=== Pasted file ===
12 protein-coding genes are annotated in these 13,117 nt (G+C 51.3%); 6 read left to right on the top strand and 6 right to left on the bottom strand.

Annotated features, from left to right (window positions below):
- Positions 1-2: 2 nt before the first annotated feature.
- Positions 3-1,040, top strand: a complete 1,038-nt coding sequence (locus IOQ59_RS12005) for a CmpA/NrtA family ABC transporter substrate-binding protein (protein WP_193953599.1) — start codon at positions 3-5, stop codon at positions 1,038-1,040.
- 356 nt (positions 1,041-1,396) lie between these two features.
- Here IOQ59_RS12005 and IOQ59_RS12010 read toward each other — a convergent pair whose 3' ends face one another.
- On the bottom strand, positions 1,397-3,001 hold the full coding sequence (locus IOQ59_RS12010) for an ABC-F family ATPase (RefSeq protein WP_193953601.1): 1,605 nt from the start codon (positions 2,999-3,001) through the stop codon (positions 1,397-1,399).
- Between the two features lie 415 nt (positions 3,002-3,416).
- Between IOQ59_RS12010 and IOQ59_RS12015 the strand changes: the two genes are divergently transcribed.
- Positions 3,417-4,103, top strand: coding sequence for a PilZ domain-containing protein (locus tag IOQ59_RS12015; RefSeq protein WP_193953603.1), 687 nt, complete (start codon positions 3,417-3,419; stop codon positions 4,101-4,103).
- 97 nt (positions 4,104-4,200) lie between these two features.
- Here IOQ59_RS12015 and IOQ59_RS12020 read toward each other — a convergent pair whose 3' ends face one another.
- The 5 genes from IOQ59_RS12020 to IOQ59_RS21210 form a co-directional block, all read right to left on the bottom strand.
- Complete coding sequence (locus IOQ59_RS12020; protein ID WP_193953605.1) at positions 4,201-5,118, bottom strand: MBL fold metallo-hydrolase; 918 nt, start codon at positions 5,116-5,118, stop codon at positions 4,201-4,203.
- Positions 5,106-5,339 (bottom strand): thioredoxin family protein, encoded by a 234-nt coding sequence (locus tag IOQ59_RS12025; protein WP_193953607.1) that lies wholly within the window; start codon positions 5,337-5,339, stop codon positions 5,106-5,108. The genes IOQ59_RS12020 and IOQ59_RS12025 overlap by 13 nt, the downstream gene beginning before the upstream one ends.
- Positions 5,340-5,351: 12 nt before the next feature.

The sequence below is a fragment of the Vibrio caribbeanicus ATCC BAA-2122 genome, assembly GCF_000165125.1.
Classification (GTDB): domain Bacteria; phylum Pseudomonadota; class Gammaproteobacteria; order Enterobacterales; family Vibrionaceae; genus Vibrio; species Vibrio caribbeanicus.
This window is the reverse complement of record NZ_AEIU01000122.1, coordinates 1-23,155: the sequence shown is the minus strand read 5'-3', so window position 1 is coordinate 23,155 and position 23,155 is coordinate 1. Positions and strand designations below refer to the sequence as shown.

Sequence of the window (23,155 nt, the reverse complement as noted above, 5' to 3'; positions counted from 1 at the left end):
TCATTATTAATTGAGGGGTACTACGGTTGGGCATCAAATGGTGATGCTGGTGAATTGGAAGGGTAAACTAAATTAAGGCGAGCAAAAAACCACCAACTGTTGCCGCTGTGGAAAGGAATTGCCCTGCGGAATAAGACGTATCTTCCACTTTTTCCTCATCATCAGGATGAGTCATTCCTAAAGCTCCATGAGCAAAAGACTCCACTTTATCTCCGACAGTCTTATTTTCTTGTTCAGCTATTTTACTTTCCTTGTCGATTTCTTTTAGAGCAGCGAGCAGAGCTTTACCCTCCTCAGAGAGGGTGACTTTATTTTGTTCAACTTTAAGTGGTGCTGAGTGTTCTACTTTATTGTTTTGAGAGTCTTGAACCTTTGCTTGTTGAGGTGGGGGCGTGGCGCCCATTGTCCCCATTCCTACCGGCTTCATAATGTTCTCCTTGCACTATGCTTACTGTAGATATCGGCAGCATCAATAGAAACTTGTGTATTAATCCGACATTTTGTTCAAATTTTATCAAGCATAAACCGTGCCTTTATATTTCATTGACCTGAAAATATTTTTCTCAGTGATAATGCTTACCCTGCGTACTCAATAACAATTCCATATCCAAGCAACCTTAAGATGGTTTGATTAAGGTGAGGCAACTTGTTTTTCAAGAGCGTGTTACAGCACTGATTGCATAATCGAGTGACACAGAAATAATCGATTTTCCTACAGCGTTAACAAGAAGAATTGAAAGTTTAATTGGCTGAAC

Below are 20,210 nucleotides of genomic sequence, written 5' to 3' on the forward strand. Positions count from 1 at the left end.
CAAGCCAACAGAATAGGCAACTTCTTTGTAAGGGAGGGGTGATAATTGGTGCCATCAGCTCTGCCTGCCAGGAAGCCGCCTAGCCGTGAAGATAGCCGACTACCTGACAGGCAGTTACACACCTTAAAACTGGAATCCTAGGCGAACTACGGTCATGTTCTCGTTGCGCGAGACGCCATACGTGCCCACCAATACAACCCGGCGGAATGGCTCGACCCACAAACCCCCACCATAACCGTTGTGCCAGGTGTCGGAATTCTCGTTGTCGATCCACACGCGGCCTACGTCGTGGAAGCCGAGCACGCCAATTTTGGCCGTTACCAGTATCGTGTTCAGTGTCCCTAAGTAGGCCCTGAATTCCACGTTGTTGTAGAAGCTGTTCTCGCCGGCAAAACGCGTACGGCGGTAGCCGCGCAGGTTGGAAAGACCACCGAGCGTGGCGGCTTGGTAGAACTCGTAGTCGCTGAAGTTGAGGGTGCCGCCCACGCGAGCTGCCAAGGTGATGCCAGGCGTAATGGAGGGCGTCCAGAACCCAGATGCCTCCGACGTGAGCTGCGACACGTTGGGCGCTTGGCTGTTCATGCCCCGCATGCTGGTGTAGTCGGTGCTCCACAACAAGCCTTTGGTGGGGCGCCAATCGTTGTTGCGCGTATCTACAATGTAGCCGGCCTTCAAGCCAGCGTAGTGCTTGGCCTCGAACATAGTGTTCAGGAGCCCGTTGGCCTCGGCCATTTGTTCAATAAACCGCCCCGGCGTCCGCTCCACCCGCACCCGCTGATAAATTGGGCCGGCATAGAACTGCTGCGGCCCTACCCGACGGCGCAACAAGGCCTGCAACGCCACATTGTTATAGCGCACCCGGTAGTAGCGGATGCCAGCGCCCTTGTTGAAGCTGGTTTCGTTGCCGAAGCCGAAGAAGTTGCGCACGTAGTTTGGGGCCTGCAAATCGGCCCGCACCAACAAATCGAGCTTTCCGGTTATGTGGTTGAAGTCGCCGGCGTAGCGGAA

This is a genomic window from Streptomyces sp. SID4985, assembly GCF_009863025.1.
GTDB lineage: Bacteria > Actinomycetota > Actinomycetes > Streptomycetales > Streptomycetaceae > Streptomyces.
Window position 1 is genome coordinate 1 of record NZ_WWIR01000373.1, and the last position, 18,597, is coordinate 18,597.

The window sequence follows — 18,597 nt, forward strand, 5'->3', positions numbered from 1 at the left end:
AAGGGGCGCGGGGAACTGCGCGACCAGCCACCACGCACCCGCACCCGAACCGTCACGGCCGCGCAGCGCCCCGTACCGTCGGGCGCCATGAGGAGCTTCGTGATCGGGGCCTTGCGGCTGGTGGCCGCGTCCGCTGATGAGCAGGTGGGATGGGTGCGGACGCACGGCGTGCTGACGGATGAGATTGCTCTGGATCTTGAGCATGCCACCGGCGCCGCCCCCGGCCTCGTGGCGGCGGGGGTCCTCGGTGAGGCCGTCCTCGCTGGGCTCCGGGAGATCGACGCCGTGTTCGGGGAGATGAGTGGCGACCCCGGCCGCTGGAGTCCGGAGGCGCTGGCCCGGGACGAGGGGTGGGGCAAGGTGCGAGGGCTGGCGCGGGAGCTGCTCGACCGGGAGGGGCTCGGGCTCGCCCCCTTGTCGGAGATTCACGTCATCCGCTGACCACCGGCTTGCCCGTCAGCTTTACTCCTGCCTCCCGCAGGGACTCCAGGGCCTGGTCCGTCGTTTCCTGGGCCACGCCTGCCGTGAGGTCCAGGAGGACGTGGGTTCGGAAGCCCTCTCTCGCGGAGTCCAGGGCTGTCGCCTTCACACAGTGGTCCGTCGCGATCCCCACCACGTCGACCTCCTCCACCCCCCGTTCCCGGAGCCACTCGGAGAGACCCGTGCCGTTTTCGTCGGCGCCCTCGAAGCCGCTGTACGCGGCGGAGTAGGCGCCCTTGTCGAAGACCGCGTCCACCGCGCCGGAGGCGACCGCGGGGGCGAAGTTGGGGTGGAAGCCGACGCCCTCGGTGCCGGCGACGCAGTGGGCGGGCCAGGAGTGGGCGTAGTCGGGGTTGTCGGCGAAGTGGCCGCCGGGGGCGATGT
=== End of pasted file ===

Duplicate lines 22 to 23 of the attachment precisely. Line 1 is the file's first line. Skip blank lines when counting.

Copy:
Below are 20,210 nucleotides of genomic sequence, written 5' to 3' on the forward strand. Positions count from 1 at the left end.
CAAGCCAACAGAATAGGCAACTTCTTTGTAAGGGAGGGGTGATAATTGGTGCCATCAGCTCTGCCTGCCAGGAAGCCGCCTAGCCGTGAAGATAGCCGACTACCTGACAGGCAGTTACACACCTTAAAACTGGAATCCTAGGCGAACTACGGTCATGTTCTCGTTGCGCGAGACGCCATACGTGCCCACCAATACAACCCGGCGGAATGGCTCGACCCACAAACCCCCACCATAACCGTTGTGCCAGGTGTCGGAATTCTCGTTGTCGATCCACACGCGGCCTACGTCGTGGAAGCCGAGCACGCCAATTTTGGCCGTTACCAGTATCGTGTTCAGTGTCCCTAAGTAGGCCCTGAATTCCACGTTGTTGTAGAAGCTGTTCTCGCCGGCAAAACGCGTACGGCGGTAGCCGCGCAGGTTGGAAAGACCACCGAGCGTGGCGGCTTGGTAGAACTCGTAGTCGCTGAAGTTGAGGGTGCCGCCCACGCGAGCTGCCAAGGTGATGCCAGGCGTAATGGAGGGCGTCCAGAACCCAGATGCCTCCGACGTGAGCTGCGACACGTTGGGCGCTTGGCTGTTCATGCCCCGCATGCTGGTGTAGTCGGTGCTCCACAACAAGCCTTTGGTGGGGCGCCAATCGTTGTTGCGCGTATCTACAATGTAGCCGGCCTTCAAGCCAGCGTAGTGCTTGGCCTCGAACATAGTGTTCAGGAGCCCGTTGGCCTCGGCCATTTGTTCAATAAACCGCCCCGGCGTCCGCTCCACCCGCACCCGCTGATAAATTGGGCCGGCATAGAACTGCTGCGGCCCTACCCGACGGCGCAACAAGGCCTGCAACGCCACATTGTTATAGCGCACCCGGTAGTAGCGGATGCCAGCGCCCTTGTTGAAGCTGGTTTCGTTGCCGAAGCCGAAGAAGTTGCGCACGTAGTTTGGGGCCTGCAAATCGGCCCGCACCAACAAATCGAGCTTTCCGGTTATGTGGTTGAAGTCGCCGGCGTAGCGGAA